Tag Archives: Mark Ruffalo

On Avengers: Endgame & It’s Implications in the MCU

26 Apr

By Ed Sum
(The Vintage Tempest)

Expectations are high for Avengers: End Game to see how Thanos will ultimately get defeated. I know some points from Ant-Man & The Wasp are key to this film more than the self-titled movie introducing Captain Marvel. To see the heroes make use of the quantum realm can mean anything… and just what happens is a huge spoiler which I will not directly address in part one of a two-part article. Massive plot reveals will be explored later.

Overall, the experience of seeing Endgame is worth the wait of everything the past films built up to. It’s well-paced, packed to the gills with Easter Eggs to sate the Marvel Cinematic Universe fans and gives audiences everything expected of a blockbuster film. Warning: a few Act One reveals follow.

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Looking for the Meaning of Life with Begin Again

14 Jul

By Ed Sum (The Vintage Tempest)

begin-again-poster-405x600*spoiler alert*

Begin Again is a very savvy film about lost souls struggling to find new beginnings. When Gretta (sweetly played by Keira Knightley. Pirates of the Caribbean) and her long-time boyfriend Dave Kohl (Adam Levine, from the band Maroon 5) arrive in a city where dreams can be made with thanks to a potential recording contract being offered to Kohl, little do they know their life together gets dashed.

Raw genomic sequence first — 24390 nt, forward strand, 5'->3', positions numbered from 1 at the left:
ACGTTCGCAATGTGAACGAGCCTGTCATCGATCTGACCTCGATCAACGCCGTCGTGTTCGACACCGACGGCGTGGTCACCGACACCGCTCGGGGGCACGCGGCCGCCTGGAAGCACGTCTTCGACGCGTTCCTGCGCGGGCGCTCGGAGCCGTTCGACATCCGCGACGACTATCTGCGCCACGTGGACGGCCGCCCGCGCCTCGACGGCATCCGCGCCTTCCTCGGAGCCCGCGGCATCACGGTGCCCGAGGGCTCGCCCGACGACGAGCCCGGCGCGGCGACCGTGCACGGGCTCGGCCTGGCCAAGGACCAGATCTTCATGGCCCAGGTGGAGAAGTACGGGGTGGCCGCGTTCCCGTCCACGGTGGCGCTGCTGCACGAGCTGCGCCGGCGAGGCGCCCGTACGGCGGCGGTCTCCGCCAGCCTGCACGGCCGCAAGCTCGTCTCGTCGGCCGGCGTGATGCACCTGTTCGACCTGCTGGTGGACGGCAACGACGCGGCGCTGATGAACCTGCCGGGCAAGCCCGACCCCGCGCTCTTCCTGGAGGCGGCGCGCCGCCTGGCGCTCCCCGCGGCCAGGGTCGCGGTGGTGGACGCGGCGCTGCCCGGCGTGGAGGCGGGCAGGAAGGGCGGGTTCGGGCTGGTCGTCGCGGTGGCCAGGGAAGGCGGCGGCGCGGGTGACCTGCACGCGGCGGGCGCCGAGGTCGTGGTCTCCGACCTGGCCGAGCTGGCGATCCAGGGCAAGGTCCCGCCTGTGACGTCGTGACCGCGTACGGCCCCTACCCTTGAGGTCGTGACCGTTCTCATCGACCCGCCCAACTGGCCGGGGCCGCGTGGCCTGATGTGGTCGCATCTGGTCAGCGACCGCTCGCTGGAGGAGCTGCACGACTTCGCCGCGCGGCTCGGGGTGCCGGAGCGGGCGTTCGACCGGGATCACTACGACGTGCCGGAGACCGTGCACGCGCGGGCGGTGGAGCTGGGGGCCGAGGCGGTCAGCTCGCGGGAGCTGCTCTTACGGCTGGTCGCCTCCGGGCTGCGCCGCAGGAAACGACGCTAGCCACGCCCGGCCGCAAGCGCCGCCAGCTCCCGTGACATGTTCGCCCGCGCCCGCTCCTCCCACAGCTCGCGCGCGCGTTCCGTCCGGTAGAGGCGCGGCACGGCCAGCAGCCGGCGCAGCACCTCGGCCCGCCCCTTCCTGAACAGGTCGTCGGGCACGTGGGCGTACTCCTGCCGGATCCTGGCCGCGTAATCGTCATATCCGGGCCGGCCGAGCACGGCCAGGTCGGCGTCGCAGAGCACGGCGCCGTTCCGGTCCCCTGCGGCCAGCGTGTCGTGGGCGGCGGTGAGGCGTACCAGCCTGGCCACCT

In another world, Dan Mulligan (Mark Ruffalo, Avengers), a former record label executive, has not produced a hit in years. He’s hard on his luck and he stands a chance of forever losing touch with his ex-wife and daughter. More could have been done with this subplot, but when a random meeting with Gretta gives him a chance to discover the next Alicia Keys, she does a lot to help him mend torn relationships. Thematically, some of her songs may have influenced the narrative that writer/director John Carney (Once, Zonad) constructed for this film. Viewers familiar with Once will no doubt find similarities in this American-backed update. This production is meatier; it has more substance in the development of its two main protagonists whereas the classic does a better job at celebrating the music.

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